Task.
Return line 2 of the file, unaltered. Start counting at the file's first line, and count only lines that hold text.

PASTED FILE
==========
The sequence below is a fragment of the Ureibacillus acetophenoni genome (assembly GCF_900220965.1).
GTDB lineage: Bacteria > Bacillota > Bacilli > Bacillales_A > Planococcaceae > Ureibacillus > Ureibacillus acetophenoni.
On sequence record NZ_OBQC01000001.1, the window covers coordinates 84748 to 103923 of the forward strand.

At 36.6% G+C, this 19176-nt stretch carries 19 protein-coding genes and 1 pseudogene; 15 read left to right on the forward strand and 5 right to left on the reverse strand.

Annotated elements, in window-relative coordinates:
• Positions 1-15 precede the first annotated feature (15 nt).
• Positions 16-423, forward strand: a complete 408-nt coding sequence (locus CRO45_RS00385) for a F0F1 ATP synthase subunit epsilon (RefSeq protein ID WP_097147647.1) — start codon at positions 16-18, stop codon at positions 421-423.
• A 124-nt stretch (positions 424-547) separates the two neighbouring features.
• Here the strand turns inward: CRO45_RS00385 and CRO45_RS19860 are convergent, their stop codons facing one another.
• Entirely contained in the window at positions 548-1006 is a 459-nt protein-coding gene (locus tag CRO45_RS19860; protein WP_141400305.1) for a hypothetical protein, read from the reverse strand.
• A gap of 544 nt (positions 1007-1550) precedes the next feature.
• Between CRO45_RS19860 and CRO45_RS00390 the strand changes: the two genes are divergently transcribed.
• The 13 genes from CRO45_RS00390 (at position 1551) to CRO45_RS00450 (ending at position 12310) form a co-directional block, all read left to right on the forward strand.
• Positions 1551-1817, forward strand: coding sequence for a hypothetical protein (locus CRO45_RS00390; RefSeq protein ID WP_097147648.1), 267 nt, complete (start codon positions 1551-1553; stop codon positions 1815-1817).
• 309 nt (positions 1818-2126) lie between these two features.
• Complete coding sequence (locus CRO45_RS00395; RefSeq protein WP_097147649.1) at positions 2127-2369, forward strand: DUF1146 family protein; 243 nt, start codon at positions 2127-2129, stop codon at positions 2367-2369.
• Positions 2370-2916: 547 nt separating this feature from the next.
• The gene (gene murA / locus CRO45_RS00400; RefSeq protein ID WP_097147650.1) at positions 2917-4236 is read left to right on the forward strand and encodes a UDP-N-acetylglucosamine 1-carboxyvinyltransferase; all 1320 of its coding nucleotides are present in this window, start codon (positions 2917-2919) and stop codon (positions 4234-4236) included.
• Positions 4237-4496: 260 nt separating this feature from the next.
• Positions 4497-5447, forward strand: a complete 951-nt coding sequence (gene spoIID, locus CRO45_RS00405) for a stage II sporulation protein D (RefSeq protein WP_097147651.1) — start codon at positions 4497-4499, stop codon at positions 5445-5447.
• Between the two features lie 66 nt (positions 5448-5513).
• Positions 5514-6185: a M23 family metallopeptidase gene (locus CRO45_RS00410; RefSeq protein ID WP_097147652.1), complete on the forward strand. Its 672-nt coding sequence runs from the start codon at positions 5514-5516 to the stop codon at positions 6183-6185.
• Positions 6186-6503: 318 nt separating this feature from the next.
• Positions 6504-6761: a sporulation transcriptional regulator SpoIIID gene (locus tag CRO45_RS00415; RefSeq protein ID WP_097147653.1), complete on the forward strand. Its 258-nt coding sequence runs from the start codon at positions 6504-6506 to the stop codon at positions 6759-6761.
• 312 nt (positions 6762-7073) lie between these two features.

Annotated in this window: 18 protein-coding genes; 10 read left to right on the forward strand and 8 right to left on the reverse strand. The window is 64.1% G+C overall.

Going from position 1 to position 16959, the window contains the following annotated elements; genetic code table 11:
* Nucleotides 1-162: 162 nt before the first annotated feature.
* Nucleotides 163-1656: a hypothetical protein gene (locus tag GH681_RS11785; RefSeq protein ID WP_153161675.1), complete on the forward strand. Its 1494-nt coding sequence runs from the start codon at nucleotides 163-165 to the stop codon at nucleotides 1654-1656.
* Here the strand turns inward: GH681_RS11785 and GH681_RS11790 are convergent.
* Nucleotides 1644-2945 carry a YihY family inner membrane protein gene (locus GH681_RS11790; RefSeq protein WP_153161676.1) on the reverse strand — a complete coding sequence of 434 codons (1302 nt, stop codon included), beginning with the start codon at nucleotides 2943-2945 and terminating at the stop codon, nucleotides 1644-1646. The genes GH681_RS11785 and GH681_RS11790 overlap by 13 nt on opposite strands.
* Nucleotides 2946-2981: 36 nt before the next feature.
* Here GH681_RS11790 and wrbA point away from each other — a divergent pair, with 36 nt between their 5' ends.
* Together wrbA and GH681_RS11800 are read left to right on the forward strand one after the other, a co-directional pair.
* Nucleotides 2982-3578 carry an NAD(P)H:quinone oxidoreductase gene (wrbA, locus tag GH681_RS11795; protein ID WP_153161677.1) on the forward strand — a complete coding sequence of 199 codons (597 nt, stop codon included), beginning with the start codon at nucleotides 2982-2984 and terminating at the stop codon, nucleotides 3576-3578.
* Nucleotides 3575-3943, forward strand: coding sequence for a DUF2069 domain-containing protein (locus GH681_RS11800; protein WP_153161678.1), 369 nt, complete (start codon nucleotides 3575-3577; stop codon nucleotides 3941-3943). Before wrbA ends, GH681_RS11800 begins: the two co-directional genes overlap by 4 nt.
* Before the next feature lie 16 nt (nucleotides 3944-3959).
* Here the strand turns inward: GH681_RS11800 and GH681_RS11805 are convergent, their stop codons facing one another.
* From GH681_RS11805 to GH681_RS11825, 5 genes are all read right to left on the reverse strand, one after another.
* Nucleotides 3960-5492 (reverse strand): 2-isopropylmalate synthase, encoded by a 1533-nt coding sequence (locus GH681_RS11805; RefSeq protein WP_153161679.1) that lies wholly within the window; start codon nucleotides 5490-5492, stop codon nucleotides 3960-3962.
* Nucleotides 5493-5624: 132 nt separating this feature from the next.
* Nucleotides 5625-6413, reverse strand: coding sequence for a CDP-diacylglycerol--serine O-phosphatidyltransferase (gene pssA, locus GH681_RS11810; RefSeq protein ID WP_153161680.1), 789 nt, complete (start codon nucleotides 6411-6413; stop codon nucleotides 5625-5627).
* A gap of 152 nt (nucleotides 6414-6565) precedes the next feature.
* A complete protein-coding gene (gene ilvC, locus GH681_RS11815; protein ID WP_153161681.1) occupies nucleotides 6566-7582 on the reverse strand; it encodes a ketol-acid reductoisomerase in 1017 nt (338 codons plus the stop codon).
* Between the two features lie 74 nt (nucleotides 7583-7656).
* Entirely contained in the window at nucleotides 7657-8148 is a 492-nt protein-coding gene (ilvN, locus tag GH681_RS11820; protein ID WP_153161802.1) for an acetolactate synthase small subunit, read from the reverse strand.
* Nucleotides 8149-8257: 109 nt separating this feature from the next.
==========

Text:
GTDB lineage: Bacteria > Bacillota > Bacilli > Bacillales_A > Planococcaceae > Ureibacillus > Ureibacillus acetophenoni.